Purpose:

This open-label, single-arm, phase II study evaluated the vascular endothelial growth factor receptor 2 (VEGFR2) tyrosine kinase inhibitor (TKI) rivoceranib in patients with recurrent or metastatic (R/M) adenoid cystic carcinoma (ACC).

Patients and Methods:

Eligible patients had confirmed disease progression per Response Evaluation Criteria in Solid Tumors (RECIST) with ≥20% increase in radiologically or clinically measurable lesions or appearance of new lesions within the preceding 6 months. Patients received oral rivoceranib 700 mg once daily. Primary outcomes were objective response rate (ORR) by investigator review and by blinded independent review committee (BIRC).

Results:

Eighty patients were enrolled and 72 were efficacy evaluable. Seventy-four patients had distant metastases and 49 received prior systemic treatment (14 received VEGFR TKIs). Per investigator and BIRC, respectively, ORR was 15.3% [95% confidence interval (95% CI), 7.9–25.7] and 9.7% (95% CI, 4.0–19.0); median duration of response was 14.9 months (95% CI, 4.9–17.3) and 7.2 months (95% CI, 3.5–8.4); and median progression-free survival was 9.0 months (95% CI, 7.3–11.5) and 9.0 months (95% CI, 7.7–11.5). Grade ≥3 treatment-related adverse events occurred in 56 patients (70.0%); the most common were hypertension (34, 42.5%) and stomatitis (6, 7.5%). Four grade 5 events occurred with one attributed to rivoceranib (epistaxis). Sixty-eight patients (85.0%) had ≥1 dose modifications and 16 patients (20.0%) discontinued rivoceranib for toxicity.

Conclusions:

In patients with progressing R/M ACC, rivoceranib demonstrated antitumor activity and a manageable safety profile consistent with other VEGFR TKIs.

This article is featured in Selected Articles from This Issue, p. 4519

Translational Relevance

Vascular endothelial growth factor receptor (VEGFR) is widely expressed in adenoid cystic carcinoma (ACC). This open-label, multicenter, phase II clinical trial demonstrated antitumor activity with rivoceranib, a selective VEGFR2 tyrosine kinase inhibitor, in patients with recurrent or metastatic ACC that had objective radiographic progression in the preceding 6 months, particularly among VEGFR-naïve patients. The activity was accompanied by a manageable safety profile consistent with other agents in this class. These findings suggest that selective inhibition of VEGFR2 represents a potential treatment for ACC warranting further investigation.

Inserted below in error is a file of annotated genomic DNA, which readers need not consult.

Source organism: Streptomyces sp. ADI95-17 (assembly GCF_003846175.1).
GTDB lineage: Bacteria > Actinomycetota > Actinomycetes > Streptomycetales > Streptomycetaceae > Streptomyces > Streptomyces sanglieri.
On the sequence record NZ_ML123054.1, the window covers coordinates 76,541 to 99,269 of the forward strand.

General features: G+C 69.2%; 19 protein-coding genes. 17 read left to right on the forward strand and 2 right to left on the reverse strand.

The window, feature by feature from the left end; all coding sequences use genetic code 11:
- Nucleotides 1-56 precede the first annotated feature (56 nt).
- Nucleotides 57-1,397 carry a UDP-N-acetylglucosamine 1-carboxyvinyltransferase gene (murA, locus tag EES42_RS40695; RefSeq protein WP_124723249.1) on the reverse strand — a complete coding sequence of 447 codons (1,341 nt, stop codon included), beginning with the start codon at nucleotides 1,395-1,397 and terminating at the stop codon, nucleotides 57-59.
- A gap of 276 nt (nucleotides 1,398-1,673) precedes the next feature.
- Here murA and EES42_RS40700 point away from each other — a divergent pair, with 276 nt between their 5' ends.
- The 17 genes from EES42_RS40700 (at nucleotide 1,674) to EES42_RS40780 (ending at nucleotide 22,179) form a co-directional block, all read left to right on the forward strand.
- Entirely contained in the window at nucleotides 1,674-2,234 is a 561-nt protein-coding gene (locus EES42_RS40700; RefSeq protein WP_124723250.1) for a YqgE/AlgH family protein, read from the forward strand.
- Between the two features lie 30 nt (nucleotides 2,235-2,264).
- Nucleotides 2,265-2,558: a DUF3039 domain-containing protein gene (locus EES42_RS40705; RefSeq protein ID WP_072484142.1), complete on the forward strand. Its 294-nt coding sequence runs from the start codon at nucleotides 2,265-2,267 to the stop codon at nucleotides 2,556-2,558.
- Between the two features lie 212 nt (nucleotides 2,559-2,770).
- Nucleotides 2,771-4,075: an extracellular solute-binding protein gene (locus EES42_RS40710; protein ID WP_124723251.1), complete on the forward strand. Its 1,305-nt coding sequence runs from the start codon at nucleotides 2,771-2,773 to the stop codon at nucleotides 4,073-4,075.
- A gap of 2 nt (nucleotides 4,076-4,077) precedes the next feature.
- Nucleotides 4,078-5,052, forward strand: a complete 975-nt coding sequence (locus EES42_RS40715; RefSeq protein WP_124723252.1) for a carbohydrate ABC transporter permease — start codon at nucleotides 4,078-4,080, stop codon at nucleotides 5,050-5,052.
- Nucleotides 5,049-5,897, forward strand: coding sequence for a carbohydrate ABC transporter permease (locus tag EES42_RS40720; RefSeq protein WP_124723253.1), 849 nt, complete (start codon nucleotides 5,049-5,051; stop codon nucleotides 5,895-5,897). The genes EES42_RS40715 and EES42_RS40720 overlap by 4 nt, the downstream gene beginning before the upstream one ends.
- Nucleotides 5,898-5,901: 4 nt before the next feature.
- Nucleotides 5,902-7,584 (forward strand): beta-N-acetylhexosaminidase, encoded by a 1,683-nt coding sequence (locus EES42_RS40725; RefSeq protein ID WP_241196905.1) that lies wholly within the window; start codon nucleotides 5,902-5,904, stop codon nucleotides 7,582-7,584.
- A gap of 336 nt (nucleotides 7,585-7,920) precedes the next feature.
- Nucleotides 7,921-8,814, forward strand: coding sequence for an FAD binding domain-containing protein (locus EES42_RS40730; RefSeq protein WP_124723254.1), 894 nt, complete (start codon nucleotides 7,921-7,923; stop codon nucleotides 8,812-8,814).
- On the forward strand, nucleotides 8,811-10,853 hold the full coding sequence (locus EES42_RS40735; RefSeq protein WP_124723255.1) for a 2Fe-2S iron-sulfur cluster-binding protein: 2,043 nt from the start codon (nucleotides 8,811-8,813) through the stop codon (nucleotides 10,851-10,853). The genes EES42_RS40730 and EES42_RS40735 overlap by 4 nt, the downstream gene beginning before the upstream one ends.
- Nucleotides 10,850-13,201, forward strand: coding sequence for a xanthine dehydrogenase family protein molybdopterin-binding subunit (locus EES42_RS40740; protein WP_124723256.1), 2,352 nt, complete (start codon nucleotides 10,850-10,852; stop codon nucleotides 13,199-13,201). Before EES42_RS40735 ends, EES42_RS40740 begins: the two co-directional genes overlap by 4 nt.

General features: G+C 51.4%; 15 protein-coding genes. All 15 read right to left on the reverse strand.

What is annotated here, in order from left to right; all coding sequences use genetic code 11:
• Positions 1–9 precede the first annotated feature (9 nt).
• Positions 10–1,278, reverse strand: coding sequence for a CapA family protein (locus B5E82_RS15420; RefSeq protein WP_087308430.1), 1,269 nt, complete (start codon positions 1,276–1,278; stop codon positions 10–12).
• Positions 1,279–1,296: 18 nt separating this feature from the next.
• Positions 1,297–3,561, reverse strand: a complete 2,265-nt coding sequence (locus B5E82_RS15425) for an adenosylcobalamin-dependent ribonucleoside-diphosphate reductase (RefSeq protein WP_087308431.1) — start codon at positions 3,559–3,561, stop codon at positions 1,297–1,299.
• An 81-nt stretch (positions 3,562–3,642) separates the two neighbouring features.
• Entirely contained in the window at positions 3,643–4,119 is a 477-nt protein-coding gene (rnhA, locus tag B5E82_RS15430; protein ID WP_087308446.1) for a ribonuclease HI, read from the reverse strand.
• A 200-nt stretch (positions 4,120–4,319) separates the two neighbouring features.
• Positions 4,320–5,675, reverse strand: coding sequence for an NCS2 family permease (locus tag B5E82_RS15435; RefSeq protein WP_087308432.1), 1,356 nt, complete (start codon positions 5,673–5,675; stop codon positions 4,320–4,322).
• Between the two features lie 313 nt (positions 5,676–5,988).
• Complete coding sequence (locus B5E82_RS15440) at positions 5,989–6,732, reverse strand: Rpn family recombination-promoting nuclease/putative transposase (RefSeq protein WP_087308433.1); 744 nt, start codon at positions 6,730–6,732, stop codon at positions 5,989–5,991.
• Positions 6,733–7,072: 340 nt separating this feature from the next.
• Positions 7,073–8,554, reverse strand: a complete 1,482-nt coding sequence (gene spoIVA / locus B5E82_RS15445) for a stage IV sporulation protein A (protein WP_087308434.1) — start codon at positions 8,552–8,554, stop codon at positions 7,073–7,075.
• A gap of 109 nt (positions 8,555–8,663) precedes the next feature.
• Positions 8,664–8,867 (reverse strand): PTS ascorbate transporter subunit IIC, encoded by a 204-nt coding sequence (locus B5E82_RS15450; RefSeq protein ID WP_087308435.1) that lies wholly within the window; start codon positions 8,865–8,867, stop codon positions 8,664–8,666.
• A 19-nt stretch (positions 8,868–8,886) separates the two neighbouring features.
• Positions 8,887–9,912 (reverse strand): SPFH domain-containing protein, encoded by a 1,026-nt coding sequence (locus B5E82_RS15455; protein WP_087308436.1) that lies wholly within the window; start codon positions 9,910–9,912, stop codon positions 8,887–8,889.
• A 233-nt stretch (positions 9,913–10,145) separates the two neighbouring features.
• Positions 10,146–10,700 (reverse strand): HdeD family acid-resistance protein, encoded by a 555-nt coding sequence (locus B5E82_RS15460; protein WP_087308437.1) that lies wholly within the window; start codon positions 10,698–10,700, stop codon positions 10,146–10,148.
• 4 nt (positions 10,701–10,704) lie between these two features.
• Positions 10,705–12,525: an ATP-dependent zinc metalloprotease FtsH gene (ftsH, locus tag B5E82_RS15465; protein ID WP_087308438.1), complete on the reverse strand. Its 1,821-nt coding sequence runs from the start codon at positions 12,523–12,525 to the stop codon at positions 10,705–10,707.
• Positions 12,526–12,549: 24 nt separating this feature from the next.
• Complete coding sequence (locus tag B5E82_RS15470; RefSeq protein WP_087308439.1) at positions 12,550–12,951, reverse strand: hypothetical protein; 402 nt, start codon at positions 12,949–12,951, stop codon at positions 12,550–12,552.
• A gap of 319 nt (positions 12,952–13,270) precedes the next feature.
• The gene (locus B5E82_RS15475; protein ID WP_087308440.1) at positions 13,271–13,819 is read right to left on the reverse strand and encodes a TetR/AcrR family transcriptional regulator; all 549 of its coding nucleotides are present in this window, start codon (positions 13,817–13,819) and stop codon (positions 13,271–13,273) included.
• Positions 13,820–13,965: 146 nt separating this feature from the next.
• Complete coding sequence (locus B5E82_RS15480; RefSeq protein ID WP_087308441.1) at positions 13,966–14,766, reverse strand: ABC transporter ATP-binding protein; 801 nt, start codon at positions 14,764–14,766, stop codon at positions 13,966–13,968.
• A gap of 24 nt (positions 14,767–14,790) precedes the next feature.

Adenoid cystic carcinoma (ACC) is a rare tumor that arises from secretory glands, most commonly salivary glands (1). Local and distant recurrence following primary tumor resection and radiation is frequent, with metastases most commonly affecting the lungs, liver, and bone. Recurrent/metastatic (R/M) ACC is generally indolent with median survival exceeding 5 years; however, survival is shortened in those with distant metastases outside of the lungs and in those who require treatment within 3 years of R/M diagnosis (2, 3).

No systemic treatments are approved for use in R/M ACC in the United States or Europe. Cytotoxic chemotherapy typically results in low response rates and is often reserved for symptomatic or rapidly progressive disease (PD; refs. 1, 4). Potential therapeutic targets have emerged in molecular subsets of ACC directed toward MYB/L1 fusion and NOTCH-activating mutations, representing an important area of ongoing research (5). Promising results have been observed in trials investigating multitargeted tyrosine kinase inhibitors (TKI) that inhibit vascular endothelial growth factor receptors (VEGFR). VEGFR is widely expressed in ACC as observed in surgically resected tumor tissue and metastatic ACC cell lines (6–8).

Early studies of multitargeted VEGFR TKIs have demonstrated modest disease control and low response (9–12). Small single-arm studies (13–14) and published real-world data (15) with the use of the pan-VEGFR TKI, lenvatinib, demonstrated median progression-free survival (PFS) and event-free survival (EFS) between 5 and 9 months and overall response rates of 0% to 15.6% in predominantly TKI-naïve patients. In one study, notably, over half of patients discontinued lenvatinib due to drug toxicity (14). A randomized study in R/M ACC demonstrated improved PFS with the pan-VEGFR inhibitor, axitinib, compared with observation (10.8 vs. 2.8 months; P < 0.001) in patients naïve to VEGFR TKI therapy (16). Current treatment guidelines include lenvatinib for R/M ACC and axitinib for R/M salivary gland cancers (17), indicating a role for VEGFR inhibition in R/M ACC. However, there remains a need to optimize clinical efficacy and tolerability within this therapeutic class.